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What We Read Today 25 April 2017

Econintersect: Every day our editors collect the most interesting things they find from around the internet and present a summary "reading list" which will include very brief summaries (and sometimes longer ones) of why each item has gotten our attention. Suggestions from readers for "reading list" items are gratefully reviewed, although sometimes space limits the number included.

This feature is published every day late afternoon New York time. For early morning review of headlines see "The Early Bird" published every day in the early am at GEI News (membership not required for access to "The Early Bird".).


Every day most of this column ("What We Read Today") is available only to GEI members.

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Topics today include:

  • Broken Politics and a Fragile World Economy

  • Plastic waste on beaches are underestimated by 80%

  • Trump’s Sanctuary Cities Order Blocked by Federal Judge

  • Trump is trying to win over Democrats to his massive tax cut plan

  • Did Trump Get the Anti-Robot Vote?

  • Americans Back Immigration and Trade at Record Levels

  • Support for free trade agreements rebounds modestly, but wide partisan differences remain 

  • How journalism became a crime in Turkey 

  • Japanese Minister to Resign After Remark on 2011 Quake, Report Says 

  • U.S. military begins moving THAAD missile defense into South Korea site: Yonhap

  • Softwood lumber dispute fires up trade fight between Canada, U.S.

  • Its location a mystery for centuries, huge Indian city is found in Kansas

  • Tesla's Semi Truck: Too Much Weight And A Decade Too Late

  • This Time Is Different: Two Reasons Not to Be Alarmed by the Nasdaq Record

  • Real House Prices and Price-to-Rent Ratio in February

  • And More

Note:  Due to staff travel there will be no 'What We Read Today' tomorrow (Wednesday, 26 April). 

Articles about events, conflicts and disease around the world


  • Broken Politics and a Fragile World Economy (Bloomberg)  The global economy is gathering momentum, the International Monetary Fund has declared. That's probably correct and undeniably encouraging, but there's an ominous discord between this economic expansion and what's euphemistically called "political uncertainty" -- that is, the stresses caused by surging anti-trade, anti-market, anti-immigrant populism.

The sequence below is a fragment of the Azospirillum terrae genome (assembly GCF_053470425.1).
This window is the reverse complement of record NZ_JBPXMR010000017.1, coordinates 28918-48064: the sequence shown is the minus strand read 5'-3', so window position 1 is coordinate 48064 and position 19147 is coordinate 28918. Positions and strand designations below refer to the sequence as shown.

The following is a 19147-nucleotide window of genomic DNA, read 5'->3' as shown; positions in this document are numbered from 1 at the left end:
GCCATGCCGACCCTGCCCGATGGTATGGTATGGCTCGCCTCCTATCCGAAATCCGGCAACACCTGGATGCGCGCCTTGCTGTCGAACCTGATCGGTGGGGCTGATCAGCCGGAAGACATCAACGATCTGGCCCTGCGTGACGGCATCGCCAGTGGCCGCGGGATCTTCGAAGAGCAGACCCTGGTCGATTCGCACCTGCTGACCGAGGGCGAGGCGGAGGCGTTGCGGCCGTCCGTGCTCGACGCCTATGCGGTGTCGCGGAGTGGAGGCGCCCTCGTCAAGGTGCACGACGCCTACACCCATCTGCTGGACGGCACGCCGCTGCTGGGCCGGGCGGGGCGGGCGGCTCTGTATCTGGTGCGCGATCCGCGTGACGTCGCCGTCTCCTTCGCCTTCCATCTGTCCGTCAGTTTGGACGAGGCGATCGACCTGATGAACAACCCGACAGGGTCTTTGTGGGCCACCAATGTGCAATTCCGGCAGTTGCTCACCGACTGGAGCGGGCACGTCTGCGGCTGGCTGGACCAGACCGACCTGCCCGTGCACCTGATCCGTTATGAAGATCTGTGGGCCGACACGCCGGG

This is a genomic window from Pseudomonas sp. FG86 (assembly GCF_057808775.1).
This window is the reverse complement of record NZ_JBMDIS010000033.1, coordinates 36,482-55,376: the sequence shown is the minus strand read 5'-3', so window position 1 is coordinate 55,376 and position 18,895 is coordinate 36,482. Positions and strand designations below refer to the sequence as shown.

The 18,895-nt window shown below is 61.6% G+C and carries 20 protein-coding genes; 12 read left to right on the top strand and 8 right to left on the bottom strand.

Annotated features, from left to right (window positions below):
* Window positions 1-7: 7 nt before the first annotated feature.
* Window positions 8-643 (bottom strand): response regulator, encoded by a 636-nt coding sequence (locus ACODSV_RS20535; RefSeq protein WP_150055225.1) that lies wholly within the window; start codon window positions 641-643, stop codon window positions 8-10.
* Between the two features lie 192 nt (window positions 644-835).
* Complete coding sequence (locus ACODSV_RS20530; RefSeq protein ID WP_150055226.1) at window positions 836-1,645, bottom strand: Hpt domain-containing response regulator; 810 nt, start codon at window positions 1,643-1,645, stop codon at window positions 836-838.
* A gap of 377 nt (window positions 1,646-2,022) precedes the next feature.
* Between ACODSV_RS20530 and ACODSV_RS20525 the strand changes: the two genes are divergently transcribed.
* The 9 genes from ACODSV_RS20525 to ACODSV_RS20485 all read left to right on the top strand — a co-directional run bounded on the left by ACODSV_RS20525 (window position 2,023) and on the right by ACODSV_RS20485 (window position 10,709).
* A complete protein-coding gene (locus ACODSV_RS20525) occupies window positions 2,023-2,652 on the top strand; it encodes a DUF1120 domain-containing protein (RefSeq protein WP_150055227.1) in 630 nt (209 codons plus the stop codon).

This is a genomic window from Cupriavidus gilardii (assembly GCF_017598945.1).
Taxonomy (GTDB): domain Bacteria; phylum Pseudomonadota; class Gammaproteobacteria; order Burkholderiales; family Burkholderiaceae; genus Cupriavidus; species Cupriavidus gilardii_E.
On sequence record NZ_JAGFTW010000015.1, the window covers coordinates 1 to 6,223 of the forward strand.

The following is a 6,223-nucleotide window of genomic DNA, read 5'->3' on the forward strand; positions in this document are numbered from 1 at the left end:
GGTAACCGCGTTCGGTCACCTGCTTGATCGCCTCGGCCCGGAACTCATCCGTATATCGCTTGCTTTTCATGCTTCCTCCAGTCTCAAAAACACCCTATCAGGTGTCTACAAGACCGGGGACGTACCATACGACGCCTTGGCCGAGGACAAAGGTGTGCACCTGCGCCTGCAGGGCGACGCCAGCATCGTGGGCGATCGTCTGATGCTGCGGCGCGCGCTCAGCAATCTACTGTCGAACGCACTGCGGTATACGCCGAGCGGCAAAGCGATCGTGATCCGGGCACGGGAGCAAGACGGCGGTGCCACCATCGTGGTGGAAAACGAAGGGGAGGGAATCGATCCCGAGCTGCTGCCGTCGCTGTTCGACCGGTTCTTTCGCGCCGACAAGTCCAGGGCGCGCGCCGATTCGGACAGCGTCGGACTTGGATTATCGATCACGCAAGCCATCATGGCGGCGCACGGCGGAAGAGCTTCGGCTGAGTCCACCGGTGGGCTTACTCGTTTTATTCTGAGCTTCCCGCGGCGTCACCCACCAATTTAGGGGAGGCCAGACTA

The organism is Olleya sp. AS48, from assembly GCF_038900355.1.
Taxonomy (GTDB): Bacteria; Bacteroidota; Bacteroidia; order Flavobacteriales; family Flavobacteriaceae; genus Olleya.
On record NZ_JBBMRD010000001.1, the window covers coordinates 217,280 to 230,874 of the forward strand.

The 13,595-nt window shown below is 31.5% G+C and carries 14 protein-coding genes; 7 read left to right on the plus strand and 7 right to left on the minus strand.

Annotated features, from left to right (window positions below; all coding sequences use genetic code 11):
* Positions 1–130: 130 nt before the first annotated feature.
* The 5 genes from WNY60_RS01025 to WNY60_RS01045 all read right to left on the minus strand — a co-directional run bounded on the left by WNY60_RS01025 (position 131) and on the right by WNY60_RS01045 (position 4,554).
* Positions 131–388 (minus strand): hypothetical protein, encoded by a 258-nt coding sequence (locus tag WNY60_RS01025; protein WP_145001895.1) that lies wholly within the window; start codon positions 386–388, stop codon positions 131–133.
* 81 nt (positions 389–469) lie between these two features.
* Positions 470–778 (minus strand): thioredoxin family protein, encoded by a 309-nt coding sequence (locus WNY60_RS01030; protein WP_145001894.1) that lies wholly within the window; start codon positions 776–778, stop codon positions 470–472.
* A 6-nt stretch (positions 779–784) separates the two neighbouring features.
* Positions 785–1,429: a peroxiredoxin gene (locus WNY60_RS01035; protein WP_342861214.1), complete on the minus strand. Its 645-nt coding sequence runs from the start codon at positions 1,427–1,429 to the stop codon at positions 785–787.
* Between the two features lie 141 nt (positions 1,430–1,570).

This "uncertainty" could be the prelude to some seriously bad policies, enough to derail one or more leading economies and stall the global expansion. And there's another danger, less obvious but no less important: the prospect of chronic underperformance. Even if the new politics doesn't bring the ceiling down, it threatens to block the longer-term policies that would promote growth.

Dr Jennifer Lavers, from the Institute of Marine and Antarctic Studies at the University of Tasmania, has told Sky News current pollution data could represent just "the tip of the iceberg" of what is really in the environment.

Her study compared the number of plastic items found during a typical beach clean-up - the main source of data for estimates about the quantity of waste on coastlines - with the amount subsequently identified by more thorough surveys of the same areas.


  • Trump’s Sanctuary Cities Order Blocked by Federal Judge (Bloomberg)  A San Francisco judge barred enforcement of President Donald Trump’s executive order withholding funds from so-called sanctuary cities that fail to comply with federal immigration demands by shielding undocumented immigrants.  San Francisco and its Silicon Valley neighbor, Santa Clara County, on Tuesday both won preliminary injunctions blocking the Jan. 25 edict by Trump who declared sanctuary jurisdictions cause “immeasurable harm to the American people and to the very fabric of our republic." The city and county argued the president’s order violated the Constitution and threatened to deprive them of funding for local programs.  The federal government may ask the U.S. Court of Appeals in San Francisco to overturn the ruling.

  • Trump is trying to win over Democrats to his massive tax cut plan (Business Insider)  The large tax plan set to be introduced by President Donald Trump on Wednesday is expected to include some provisions that will try and get Democrats on board with the proposal.  Politico's Nancy Cook and Ben White reported on Tuesday that the tax proposal, which will likely be broad outlines, will likely include provisions for infrastructure spending and a tax credit for childcare.